Extraordinary talent curbs the fussy beauties

  • 2011-10-12
  • Interview by Linas Jegelevicius

If you maintain that there is no catwalk glitz or glamour in Lithuania, upon hearing this, Raimundas Adzgauskas, the well-known Lithuanian photo artist and fashion photographer would probably just shrug it off. Considered one of the best fashion photographers in the Baltics, he deservedly holds another title in the life of glamour - a celeb photographer - who has contributed heavily to building the Olialia brand which, highlighted by a bunch of lustful bosomy blondies, has become a Lithuanian household, and beyond, brand name of soft drinks and leisure goods. He started off by snapping dilapidated and crumbling chimneys of Soviet-era factories with that era’s camera. His ascension to the Olympus of Lithuanian fashion photography is marked by his exquisite look into the world that he likes to twist and bend a bit, in an urchin’s manner. Adzgauskas sat down with The Baltic Times for this interview.

Can you remember your first snapshots? Do they make you grin when you recall them? What was the beginning?
Sure, I can remember them. However, my keen interest in photography started not from this, but rather from gathering good quality, interesting photos from various journals. I remember, when clipping them out, I would think how I would have taken the shots. I recall that the first roll of film lasted for one year. How do I know? There are summer leitmotifs in the beginning of it, and winter scenes at the end of it. Sure, there were no digital cameras back then, so I used what we called back then a “soap” camera [a primitive single-use camera]. Having finished secondary school, however, I decided to relate my future with the craft of sculptor. Therefore, I entered the Vilnius Art Academy’s department of sculpting. Having graduated from it, in a twist of fate, I met our family photographer I had known since my early childhood. I credit him for having taught me the skills of photography I am acclaimed for. To tell the truth, he succeeded in doing that in three months. It was when I started looking for a job as a photographer. I was lucky to soon get hooked up with the owners of Cosmopolitan magazine. That is how I started off on serious gigs. I have been only 12 years in the photography business now.

Who was the person you borrowed money from to buy your first professional camera?
He was the family photographer, Sigitas Platukis, who, sadly, passed away. I still have the most vivid memories about him, and, sure, I still use his pieces of advice. As I said, he apprenticed me with the secrets of photography in three months, when I started shooting on my own. That was when I made a scandalous shot and succeeded in selling it to some magazine.

What was the shot?
(Grins) I took a picture of a corner of a crumbling apartment block in Antakalnis, the prestigious district in Vilnius. There was an inscription under the photo saying that the house is to collapse in this prestigious area. It had drawn much fuss when published in the magazine. It served as an encouragement to look for new, good shots. Soon, when visiting my buddies, nearby at a kindergarten, I spotted on a roof a chimney that was about to fall on the kindergarten. The shot stirred an even bigger ruckus in the media. Probably again in a touch of fate, my sculptor friend’s wife asked me to shoot Vilnius Fashion Days and I eagerly consented. I got in the fashion swirl step by step, meeting the most famous Lithuanian designers, those that I had come across in the Art Academy.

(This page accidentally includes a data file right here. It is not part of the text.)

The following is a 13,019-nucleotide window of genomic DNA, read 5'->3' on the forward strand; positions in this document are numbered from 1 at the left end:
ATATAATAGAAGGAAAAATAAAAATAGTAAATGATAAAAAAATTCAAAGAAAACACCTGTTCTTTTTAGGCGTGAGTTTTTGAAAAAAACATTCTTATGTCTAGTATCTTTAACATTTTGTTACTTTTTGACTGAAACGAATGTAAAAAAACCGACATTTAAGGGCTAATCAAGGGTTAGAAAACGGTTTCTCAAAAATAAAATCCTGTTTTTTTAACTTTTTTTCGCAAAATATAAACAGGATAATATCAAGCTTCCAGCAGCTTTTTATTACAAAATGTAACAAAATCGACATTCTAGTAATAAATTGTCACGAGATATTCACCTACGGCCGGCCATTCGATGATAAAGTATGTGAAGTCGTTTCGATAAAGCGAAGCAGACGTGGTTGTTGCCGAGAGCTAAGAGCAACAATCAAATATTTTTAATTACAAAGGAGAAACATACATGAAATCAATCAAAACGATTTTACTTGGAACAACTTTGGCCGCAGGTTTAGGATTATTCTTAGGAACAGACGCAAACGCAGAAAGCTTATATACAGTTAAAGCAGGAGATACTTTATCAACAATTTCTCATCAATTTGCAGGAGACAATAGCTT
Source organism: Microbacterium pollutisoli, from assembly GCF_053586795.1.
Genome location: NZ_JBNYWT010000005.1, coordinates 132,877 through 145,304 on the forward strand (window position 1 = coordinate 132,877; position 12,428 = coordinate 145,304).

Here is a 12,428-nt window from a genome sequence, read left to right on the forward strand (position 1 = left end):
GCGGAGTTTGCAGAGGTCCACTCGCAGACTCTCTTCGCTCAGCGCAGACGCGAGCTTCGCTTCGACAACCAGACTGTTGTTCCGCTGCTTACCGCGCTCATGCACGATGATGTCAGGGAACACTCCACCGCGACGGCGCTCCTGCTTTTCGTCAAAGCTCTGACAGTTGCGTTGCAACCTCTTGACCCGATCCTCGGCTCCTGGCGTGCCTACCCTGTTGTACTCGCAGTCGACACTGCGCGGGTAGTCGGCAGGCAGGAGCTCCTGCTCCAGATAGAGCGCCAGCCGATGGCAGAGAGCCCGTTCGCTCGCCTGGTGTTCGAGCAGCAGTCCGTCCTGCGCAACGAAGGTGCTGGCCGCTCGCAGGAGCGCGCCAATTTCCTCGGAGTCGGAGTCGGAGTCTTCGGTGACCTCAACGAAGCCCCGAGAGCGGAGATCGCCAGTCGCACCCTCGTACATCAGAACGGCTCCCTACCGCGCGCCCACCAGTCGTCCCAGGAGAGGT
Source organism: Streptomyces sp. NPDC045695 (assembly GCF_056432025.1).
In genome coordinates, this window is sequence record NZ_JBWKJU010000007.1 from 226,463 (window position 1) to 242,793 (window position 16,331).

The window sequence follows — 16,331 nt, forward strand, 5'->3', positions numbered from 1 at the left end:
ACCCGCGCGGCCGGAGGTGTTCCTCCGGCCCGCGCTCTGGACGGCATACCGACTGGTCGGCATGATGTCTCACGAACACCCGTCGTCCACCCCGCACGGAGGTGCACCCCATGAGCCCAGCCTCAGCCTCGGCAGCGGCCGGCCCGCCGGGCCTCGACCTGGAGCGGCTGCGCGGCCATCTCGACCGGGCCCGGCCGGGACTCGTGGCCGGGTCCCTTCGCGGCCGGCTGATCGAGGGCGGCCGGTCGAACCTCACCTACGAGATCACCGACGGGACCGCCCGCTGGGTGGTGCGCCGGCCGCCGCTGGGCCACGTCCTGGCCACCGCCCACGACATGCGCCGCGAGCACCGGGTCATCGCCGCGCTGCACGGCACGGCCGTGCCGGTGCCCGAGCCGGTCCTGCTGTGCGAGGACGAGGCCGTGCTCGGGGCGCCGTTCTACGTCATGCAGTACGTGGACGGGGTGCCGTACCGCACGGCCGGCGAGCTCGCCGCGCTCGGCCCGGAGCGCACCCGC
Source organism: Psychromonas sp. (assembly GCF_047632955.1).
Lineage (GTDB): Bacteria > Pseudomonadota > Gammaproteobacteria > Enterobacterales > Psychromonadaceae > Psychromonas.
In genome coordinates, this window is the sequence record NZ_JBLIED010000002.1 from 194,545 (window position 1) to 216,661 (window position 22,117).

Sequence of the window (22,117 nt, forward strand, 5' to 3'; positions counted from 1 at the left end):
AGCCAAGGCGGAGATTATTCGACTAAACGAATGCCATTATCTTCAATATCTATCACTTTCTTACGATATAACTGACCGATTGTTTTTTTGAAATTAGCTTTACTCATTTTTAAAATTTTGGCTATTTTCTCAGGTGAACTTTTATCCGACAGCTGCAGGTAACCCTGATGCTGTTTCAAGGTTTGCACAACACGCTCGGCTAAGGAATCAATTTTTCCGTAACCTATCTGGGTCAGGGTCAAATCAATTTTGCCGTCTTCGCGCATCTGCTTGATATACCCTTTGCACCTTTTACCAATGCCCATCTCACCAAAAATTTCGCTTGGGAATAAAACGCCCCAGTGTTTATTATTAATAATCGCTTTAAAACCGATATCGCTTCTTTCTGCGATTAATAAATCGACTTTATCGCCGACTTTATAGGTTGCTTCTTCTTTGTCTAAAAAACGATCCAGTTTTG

Have you paid back the debt for the camera?
Sure, I have. The gadget was paid off in half a year.

Which photos do you like more: those in black-and-white of the Soviet era, or the modern ones, trimmed up by Photo Shop? 
I do not differentiate photography according any periods. I never think which period was better or worse for it. There have always been good photos around. When it comes to the peculiarities, retouching has always been used, only now it is technically different. The main thing is expressions of mood in photo works, as the means are not as much important.
Is it always possible to have a good shot? Are there must-do things before you start shooting?
A good photo starts out from good communication with the person who is being photographed. I never rush to start shooting without having a chat and striking up an acquaintance with the man. If I see that the person I am about to shoot is uneasy, I always put down my camera, sit down and have a cup of coffee with her or him. Sure, we talk a bit to get relaxed. Usually, this simple procedure works miracles, as the individual loosens up, and that is when the work starts.

You have that unique experience combining sculpture and photography. How helpful is this in your job?
Indeed, the sculptor’s experience is very beneficial in photography. It helps me to enhance the impression of form in my photos. Technically, before starting shooting, I always tend to estimate a man’s proportions, which is something basic that all sculptors are taught to do first. I have been all my life in the art environment, and I see photography as a means of art to create.

Was the path to acclaim smooth? It must have been very hard to achieve the stage in art where your own works reap the acknowledgments from the fussiest clients, especially in the fashion world.